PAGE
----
Outer Terror Review

When it comes to schlockfest B-movies, I’m something of a fan. From the amazing monster effects of Teenagers from Outer Space to the insane experience that is El Chupacabra, I’ve seen a cheaply-made horror trope-fest or two. So, when I saw the trop-y horror anthology horde-shooter Outer Terror was coming to Nintendo Switch, I jumped at the chance to finally check it out. I just wish they had actually finished the game first.


What the Heck is Outer Terror?

Outer Terror screenshot showing a pixel art character running to the left with a ring of fire around him while he holds a gun

Outer Terror is a horror anthology rogue-like horde shooter from Salt & Pixel and Vox Pop Games. To put it another way, it’s Vampire Survivors meets Scare Package. It also packs a comic-book aesthetic, a bunch of zany characters with various special abilities, and a focus on both online and offline co-op.

There are 5 different self-contained stories for you to choose from, each with a pair of characters for you to control. Each character has a different special move you can use, as well as having access to different arrays of weapons and upgrades to find as you play through the game.

Mostly, the gameplay consists of kiting around hordes of pixel-art enemies and blasting them with various melee and ranged weapons. As you destroy more enemies and complete objectives, you get new upgrades to your various weapons and collect cash to provide yourself with upgrades between runs that apply to all of your characters.


A Collection of Horror Stories

Outer Terror screenshot showing art of two characters stnading in some sort of cold-weather facility

The 5 stories found in Outer Terror can be broken down into two broad categories: Mazes and Actual Storylines. The 2 maze-like levels give you no map and basically task you with exploring various mazes that seem to loop endlessly in on themselves. The other 3 stories have proper fixed maps and objectives, usually tasking you with destroying lots of things.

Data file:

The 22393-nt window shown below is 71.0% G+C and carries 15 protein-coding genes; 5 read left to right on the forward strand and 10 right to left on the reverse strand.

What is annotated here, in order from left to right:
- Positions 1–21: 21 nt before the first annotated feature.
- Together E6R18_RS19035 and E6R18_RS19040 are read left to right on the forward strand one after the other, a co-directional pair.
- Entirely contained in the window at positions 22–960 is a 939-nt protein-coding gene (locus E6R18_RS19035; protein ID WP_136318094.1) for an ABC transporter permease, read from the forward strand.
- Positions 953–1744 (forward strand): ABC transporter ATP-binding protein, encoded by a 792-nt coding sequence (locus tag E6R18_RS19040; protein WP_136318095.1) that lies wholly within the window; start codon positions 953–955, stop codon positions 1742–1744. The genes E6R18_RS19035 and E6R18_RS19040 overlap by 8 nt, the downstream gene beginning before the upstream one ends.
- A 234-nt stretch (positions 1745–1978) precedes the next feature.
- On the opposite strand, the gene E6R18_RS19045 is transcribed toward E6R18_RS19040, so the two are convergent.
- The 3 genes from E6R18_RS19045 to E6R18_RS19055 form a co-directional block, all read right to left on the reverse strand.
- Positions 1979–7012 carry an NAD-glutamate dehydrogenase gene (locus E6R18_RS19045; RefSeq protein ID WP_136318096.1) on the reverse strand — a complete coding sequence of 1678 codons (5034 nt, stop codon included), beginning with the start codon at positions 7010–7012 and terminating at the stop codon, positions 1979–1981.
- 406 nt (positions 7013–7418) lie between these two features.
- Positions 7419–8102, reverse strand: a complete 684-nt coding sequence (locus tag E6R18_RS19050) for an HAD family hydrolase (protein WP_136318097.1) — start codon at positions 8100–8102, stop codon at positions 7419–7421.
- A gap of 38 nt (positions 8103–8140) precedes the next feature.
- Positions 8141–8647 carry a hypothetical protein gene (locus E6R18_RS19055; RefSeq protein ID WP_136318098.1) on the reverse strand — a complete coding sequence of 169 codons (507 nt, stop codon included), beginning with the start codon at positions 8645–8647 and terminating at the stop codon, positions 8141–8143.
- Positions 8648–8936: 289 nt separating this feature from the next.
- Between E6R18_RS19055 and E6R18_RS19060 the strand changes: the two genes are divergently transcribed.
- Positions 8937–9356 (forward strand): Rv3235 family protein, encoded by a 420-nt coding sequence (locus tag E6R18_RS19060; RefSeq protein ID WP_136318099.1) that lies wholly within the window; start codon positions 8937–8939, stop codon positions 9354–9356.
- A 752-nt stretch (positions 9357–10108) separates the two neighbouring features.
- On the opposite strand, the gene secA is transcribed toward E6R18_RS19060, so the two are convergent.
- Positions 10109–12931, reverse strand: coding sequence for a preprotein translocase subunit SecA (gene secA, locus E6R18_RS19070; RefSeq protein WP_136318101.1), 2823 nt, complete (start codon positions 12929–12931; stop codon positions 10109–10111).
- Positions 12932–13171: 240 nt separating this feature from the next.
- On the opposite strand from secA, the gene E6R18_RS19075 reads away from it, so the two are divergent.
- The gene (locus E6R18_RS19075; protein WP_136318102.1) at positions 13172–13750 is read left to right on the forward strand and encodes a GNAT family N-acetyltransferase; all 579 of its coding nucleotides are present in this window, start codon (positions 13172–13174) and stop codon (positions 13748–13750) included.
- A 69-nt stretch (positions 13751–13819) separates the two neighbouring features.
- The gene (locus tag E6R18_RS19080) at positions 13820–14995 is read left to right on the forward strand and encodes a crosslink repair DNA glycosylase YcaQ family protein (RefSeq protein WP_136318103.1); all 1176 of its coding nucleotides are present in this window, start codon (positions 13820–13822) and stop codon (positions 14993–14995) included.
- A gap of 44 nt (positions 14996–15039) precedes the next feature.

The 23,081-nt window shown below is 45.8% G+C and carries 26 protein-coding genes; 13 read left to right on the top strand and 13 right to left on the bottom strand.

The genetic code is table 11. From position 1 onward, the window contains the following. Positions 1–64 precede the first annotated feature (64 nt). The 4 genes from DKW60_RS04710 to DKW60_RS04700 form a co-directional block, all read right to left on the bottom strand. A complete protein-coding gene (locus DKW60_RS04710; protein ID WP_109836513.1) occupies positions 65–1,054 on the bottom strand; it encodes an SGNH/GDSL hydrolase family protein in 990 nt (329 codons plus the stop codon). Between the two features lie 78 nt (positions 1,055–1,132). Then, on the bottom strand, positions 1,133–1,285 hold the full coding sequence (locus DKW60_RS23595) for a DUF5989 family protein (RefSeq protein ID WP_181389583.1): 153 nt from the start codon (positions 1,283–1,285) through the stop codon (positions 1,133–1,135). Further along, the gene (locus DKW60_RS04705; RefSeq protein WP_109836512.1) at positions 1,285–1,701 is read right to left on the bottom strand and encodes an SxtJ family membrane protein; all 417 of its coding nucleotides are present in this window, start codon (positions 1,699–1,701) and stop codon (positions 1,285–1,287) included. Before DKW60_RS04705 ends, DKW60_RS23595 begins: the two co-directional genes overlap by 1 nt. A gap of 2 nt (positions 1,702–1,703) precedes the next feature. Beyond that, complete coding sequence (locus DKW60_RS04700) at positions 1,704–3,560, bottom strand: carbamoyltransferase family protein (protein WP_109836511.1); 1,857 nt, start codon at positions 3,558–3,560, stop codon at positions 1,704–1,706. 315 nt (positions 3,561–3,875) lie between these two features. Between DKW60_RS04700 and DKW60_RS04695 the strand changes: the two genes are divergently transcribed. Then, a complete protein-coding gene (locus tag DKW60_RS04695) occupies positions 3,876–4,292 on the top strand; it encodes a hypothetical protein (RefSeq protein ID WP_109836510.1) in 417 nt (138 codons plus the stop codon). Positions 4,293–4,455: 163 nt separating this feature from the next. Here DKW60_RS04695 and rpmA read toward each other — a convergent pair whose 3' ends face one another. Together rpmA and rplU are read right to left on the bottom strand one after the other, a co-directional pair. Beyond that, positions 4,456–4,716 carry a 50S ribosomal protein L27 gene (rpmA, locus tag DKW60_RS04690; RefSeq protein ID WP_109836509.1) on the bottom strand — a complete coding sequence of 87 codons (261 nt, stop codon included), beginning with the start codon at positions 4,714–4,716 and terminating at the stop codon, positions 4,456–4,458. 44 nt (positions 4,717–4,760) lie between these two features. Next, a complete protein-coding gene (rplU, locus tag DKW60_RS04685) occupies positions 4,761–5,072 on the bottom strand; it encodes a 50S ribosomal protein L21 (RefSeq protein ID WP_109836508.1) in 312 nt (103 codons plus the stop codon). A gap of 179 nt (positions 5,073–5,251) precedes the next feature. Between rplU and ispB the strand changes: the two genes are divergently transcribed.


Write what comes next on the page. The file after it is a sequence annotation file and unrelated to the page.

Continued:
The second category is more enjoyable than the first, but the stories are all pretty mid. One features basic zombies, another is a robot-apocalypse fantasy with some suspiciously uncanny artwork. There’s also a token SCP Foundation level, which is appropriately one of the maze-type levels that leaves you feeling like you’re going insane, much like reading the SCP Wiki does.

On the plus side, you can at least use any of the characters with any of the different storylines, so it’s possible to survive the apocalypse with the old Inuit lady and her insanely OP giant throwing axe power.


Gameplay to Replay All Day? Nay.

Outer Terror screenshot showing a clown character standing between two spinning green blades in an industrial maze

The basic gameplay of Outer Terror is so similar to stuff like Vampire Survivors that it’s tempting to say that if you enjoyed that, then you’ll enjoy this, but unfortunately, it’s hard to justify that statement. Sure, the moment-to-moment gameplay is similar, but despite the nearly full-year since release, this game is still a broken mess.

I had the game crash on me numerous times, once just after I’d completed one of the scenarios for the first time. There are also still 0 I-frames when you get hit, so it’s possible to have spent 20 minutes working through a level’s goals, only to have all of your health bar drained in seconds because you slightly clipped a blob of phlegm.

Honestly, there’s also just a fundamental-level design problem. I don’t really want to wander through a samey-looking industrially-textured maze for 40 minutes trying to achieve an unknown goal. It just feels like the ideal of a story-based anthology series isn’t gelling particularly well with the rogue-lite horde-shooter stuff.


Visuals and Music

Outer Terror screenshot showing a giant face embossed on a wall obscuring the player character

On the plus side, Outer Terror looks pretty decent in certain aspects. The comic-styled visuals are well done, and I had fun checking out all of the zany, archetypical characters found within. The music was also pretty enjoyable, though I had to turn off the sound after a while due to the slightly grating sound effects used in most of the levels.

The visual style of the actual levels is mostly relatively flat, which matches the comic visuals well. That said, the graphics tended to look best in the zombie and robot doom scenarios. When it comes to the endless maze levels, the visual design basically ends up as so much white noise.

Developer: Salt & Pixel

Publishers: VoxPop Games

Platforms: PlayStation 5, Nintendo Switch, PlayStation 4, Microsoft Windows, Xbox Series X/S

Release Date: 12th April 2024 (Nintendo Switch) | 20th April 2023 (All Other Platforms)

Gaming Respawn’s copy of Outer Terror was provided by the publisher

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